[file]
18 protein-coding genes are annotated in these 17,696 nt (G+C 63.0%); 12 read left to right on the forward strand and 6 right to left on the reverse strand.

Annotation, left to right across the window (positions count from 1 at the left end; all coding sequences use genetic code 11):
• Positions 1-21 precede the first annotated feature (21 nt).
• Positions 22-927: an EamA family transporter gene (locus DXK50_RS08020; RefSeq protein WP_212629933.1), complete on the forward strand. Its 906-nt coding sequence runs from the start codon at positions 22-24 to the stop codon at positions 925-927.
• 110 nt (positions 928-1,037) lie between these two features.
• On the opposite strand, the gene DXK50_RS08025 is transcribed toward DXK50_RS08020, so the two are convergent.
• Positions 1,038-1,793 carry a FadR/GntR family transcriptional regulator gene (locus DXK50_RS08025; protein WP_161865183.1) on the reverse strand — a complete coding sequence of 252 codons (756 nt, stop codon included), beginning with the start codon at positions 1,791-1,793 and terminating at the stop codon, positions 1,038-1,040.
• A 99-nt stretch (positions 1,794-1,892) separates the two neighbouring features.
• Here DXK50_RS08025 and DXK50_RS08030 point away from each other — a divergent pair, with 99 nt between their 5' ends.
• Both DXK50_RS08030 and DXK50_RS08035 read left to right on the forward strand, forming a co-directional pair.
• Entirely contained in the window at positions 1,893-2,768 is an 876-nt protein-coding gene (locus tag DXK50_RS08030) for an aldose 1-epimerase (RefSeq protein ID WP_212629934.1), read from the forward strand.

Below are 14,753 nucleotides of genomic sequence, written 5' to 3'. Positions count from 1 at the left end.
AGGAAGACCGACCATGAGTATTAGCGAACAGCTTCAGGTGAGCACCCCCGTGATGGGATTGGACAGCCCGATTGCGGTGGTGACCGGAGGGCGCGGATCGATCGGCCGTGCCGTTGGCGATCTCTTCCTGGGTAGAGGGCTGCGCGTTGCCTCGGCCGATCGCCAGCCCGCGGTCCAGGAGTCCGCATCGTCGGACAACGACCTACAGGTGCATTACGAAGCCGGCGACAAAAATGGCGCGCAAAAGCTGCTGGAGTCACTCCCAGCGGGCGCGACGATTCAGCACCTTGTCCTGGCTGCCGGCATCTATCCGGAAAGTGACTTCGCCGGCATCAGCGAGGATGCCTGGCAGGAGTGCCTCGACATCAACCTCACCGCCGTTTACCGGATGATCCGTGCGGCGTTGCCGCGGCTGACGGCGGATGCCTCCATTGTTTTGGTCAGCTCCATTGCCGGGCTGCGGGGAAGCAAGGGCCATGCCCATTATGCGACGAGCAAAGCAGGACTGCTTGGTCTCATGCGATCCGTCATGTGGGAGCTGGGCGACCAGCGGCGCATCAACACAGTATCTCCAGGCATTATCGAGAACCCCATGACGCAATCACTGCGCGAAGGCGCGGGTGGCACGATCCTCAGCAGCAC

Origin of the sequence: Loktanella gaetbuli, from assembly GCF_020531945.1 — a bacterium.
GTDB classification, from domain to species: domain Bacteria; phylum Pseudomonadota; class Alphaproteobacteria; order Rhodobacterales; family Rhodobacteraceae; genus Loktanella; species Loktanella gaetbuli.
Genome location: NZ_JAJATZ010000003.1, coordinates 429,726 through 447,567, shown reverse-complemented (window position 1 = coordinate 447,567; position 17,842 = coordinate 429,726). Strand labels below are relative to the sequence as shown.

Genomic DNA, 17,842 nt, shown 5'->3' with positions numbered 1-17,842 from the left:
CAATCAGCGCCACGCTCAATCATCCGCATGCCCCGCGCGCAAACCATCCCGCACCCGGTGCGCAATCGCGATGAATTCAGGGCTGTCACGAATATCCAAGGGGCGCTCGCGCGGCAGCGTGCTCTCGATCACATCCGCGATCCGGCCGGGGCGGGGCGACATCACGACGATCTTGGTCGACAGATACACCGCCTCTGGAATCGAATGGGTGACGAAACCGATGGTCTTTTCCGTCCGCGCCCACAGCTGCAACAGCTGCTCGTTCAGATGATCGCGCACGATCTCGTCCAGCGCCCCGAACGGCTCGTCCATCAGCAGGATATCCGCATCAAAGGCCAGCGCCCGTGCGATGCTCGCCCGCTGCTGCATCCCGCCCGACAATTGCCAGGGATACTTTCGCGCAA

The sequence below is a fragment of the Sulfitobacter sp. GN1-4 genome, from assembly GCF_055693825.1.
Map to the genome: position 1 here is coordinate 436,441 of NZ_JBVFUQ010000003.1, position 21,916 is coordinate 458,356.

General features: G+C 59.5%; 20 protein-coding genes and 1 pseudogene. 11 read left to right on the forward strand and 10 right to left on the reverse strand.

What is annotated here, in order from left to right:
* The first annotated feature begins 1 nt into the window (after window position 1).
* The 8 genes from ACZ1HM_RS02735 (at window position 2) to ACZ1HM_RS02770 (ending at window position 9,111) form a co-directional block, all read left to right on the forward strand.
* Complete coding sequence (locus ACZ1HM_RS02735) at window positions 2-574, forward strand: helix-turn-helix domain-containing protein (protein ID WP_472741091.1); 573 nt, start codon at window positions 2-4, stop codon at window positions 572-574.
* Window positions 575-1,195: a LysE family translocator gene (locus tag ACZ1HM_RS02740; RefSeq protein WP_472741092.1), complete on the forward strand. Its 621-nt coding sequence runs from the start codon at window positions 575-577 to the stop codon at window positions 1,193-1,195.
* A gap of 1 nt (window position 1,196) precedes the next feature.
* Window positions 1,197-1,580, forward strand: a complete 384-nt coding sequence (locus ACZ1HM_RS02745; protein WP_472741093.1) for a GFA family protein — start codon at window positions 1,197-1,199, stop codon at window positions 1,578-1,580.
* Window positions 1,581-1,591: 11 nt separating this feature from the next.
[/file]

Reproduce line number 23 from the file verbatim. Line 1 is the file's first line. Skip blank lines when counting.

* The first annotated feature begins 1 nt into the window (after window position 1).